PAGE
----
UPDATE: Jose Antonio Vargas announced around 3:30pm Tuesday that he had been released. He shared the following statement.
“As an unaccompanied child migrant myself, I came to McAllen, Texas, to shed a light on children who parts of America and many in the news media are actively turning their backs on. But what I saw was the generosity of the American people, documented and undocumented, in the Rio Grande Valley.
"I’ve been released by Border Patrol. I want to thank everyone who stands by me and the undocumented immigrants of south Texas and across the country. Our daily lives are filled with fear in simple acts such as getting on an airplane to go home to our family. With Congress failing to act on immigration reform, and President Obama weighing his options on executive action, the critical question remains: how do we define American?"
The Pulitzer Prize-winning journalist, who grew up in Mountain View, spent several days by the U.S.-Mexico border reporting on the surge of child migrants in Texas. But his passport from the Philippines tipped off authorities as he tried to leave the McAllen-Miller airport this morning. Border agents stopped and cuffed him, according to the Huffington Post's Ryan Grim, who tweeted a picture of the incident:
Vargas, who came out as an undocumented immigrant in a 2011 New York Times Magazine story and later a TIME Magazine essay, wrote about his trip to the tiny border town of McAllen, Texas, for Politico last week:
Tania Chavez, an undocumented youth leader from the Minority Affairs Council ... asked me ... “How will you get out of here?” Tania grew up in this border town. As the day wore on, as the reality of my predicament sunk in, Tania spelled it out for me: You might not get through airport security, where Customs and Border Protection (CPB) also checks for IDs, and you will definitely not get through the immigration checkpoints set up within 45 miles of this border town. At these checkpoints, you will be asked for documentation. (“Even if you tell them you’re a U.S. citizen, they will ask you follow-up questions if they don’t believe you,” Tania told me.)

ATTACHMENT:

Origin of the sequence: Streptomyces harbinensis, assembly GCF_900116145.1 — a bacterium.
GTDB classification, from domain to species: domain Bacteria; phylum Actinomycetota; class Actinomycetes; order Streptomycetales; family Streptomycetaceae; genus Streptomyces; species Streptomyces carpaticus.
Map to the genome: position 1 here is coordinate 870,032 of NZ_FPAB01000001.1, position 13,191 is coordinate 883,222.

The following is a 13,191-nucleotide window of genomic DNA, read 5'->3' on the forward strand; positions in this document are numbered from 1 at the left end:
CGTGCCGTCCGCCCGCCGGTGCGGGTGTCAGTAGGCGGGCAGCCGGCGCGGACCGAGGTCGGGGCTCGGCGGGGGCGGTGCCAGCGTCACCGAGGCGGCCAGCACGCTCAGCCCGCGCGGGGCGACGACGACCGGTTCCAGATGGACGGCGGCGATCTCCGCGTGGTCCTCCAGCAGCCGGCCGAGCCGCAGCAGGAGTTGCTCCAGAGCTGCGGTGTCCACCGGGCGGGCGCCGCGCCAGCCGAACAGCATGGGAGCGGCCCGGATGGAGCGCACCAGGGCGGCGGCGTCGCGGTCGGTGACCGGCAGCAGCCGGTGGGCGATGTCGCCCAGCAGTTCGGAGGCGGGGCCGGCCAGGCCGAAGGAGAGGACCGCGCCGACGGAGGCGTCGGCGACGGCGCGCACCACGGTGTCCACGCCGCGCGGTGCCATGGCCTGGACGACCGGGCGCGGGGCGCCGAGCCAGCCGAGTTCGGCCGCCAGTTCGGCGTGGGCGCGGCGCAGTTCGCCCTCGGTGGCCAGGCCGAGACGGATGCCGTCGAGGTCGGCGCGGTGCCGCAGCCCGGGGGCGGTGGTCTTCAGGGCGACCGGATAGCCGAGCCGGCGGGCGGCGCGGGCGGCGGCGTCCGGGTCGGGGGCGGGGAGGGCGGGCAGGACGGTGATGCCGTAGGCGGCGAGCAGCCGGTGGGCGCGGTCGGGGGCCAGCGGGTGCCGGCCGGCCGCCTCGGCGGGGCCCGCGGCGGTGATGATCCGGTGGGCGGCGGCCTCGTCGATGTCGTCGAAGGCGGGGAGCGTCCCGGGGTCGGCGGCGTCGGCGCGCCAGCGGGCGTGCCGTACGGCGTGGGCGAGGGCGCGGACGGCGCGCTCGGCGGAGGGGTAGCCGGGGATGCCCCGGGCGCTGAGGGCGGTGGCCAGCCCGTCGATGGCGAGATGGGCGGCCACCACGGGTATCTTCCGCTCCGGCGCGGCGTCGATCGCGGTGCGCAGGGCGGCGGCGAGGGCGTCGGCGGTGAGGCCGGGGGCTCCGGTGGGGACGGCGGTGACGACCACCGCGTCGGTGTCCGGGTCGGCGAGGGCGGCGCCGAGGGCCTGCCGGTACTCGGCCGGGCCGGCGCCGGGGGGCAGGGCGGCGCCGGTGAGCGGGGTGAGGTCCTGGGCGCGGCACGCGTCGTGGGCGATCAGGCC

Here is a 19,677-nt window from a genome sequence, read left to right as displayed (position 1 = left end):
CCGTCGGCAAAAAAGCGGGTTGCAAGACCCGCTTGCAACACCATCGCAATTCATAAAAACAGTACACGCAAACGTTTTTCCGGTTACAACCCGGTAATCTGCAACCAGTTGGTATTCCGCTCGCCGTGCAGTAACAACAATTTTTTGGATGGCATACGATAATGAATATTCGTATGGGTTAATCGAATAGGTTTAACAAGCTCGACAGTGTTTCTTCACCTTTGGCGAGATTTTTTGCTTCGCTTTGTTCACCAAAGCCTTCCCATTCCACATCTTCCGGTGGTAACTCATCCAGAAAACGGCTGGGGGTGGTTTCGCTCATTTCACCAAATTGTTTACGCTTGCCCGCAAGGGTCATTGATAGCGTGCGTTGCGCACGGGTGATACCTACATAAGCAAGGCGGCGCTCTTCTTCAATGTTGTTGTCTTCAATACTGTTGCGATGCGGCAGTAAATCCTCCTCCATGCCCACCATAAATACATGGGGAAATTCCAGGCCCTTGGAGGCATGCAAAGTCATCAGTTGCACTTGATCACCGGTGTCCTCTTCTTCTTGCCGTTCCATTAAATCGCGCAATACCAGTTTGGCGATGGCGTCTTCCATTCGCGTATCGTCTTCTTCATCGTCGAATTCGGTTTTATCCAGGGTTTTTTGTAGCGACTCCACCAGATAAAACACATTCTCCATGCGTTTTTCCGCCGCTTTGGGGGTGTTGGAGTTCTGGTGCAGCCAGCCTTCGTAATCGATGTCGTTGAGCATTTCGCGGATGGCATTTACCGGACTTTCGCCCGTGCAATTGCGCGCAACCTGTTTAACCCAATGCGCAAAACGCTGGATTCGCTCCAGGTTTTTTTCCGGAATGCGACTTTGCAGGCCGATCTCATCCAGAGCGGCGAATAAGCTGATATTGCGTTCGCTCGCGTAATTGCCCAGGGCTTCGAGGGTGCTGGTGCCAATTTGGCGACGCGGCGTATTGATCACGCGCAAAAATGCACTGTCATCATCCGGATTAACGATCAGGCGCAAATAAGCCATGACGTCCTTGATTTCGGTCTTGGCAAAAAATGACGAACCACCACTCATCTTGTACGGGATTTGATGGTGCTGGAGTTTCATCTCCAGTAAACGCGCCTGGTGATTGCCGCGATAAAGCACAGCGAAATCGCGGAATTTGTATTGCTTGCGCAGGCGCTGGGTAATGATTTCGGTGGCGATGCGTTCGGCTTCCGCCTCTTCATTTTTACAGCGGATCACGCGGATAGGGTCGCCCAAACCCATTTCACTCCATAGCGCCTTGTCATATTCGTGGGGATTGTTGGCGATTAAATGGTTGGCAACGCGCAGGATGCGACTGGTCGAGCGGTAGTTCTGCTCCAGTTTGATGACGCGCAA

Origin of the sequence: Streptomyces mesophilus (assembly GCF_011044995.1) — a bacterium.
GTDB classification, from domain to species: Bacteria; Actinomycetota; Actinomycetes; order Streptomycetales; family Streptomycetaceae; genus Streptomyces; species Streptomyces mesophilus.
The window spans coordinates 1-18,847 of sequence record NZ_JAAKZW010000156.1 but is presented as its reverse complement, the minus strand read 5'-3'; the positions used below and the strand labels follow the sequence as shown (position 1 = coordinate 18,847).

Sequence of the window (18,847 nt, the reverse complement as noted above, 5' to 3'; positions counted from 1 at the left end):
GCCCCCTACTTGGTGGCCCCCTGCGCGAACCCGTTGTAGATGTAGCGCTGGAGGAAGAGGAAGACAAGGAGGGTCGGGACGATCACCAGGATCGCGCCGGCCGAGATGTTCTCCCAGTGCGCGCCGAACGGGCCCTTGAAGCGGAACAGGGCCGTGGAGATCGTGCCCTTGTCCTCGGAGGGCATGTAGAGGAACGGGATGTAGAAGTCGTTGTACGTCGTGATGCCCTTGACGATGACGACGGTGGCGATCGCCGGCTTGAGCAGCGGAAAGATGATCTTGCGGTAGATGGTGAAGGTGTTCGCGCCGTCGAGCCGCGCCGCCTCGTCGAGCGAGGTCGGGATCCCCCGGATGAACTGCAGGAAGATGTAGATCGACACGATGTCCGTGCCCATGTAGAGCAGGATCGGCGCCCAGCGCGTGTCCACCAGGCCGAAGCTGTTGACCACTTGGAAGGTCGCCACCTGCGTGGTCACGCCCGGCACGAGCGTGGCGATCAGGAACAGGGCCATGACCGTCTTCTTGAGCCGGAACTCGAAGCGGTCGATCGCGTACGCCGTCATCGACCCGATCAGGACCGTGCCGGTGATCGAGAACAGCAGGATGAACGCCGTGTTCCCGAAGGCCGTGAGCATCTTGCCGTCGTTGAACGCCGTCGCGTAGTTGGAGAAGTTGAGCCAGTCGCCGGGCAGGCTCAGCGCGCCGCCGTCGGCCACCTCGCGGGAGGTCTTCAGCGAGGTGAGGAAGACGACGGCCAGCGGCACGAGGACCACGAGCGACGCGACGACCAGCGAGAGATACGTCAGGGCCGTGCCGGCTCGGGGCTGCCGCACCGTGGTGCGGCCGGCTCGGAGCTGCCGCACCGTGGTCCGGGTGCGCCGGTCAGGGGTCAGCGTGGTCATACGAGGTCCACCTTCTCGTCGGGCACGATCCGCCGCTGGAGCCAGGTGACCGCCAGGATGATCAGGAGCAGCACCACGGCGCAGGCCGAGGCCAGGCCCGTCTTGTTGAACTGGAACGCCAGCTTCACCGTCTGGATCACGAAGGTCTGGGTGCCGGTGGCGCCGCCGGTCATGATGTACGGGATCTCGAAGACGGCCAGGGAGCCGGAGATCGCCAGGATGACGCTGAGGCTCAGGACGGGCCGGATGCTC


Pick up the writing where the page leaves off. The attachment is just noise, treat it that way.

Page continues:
Like most of the country's 11 million undocumented immigrants, Vargas lacks any official U.S. identification. This was his last tweet before getting whisked away by authorities:
The former Washington Post reporter directed his first film, Documented, and launched a campaign called "Define American" to illustrate the dysfunction of the nation's immigration policies. The documentary, which aired on CNN a few weeks ago, explores Vargas' own life and those of other undocumented immigrants in America.
Hundreds of people expressed outrage following his arrest Tuesday, lighting up Twitter with words of encouragement. Others weren't so sympathetic.
Though Vargas has traveled non-stop for the past few years to promote his work and speak out against current immigration policies, he was never detained. Still, he has said that being undocumented means living in fear.
"The visibility, frankly, has protected me," he wrote last week for Politico.
He flew to McAllen to promote the work of immigration reform groups and stand in solidarity with the hundreds of unaccompanied minors stranded at the nation's southern border. It wasn't until he arrived, he said, that he learned about the checkpoints and heightened security.
... I didn’t think twice about visiting the Texas border. But I didn’t know what I was getting myself into and knew nothing about life as undocumented in a border town in Texas, where checkpoints and border patrol agents are parts of everyday life. I’ve been flying everywhere across the country—what would make this trip different?
Worried about being held up, he stayed in the border town for several days before attempting to leave for a screening of his documentary in Los Angeles.
"I don't know what's going to happen," Vargas wrote.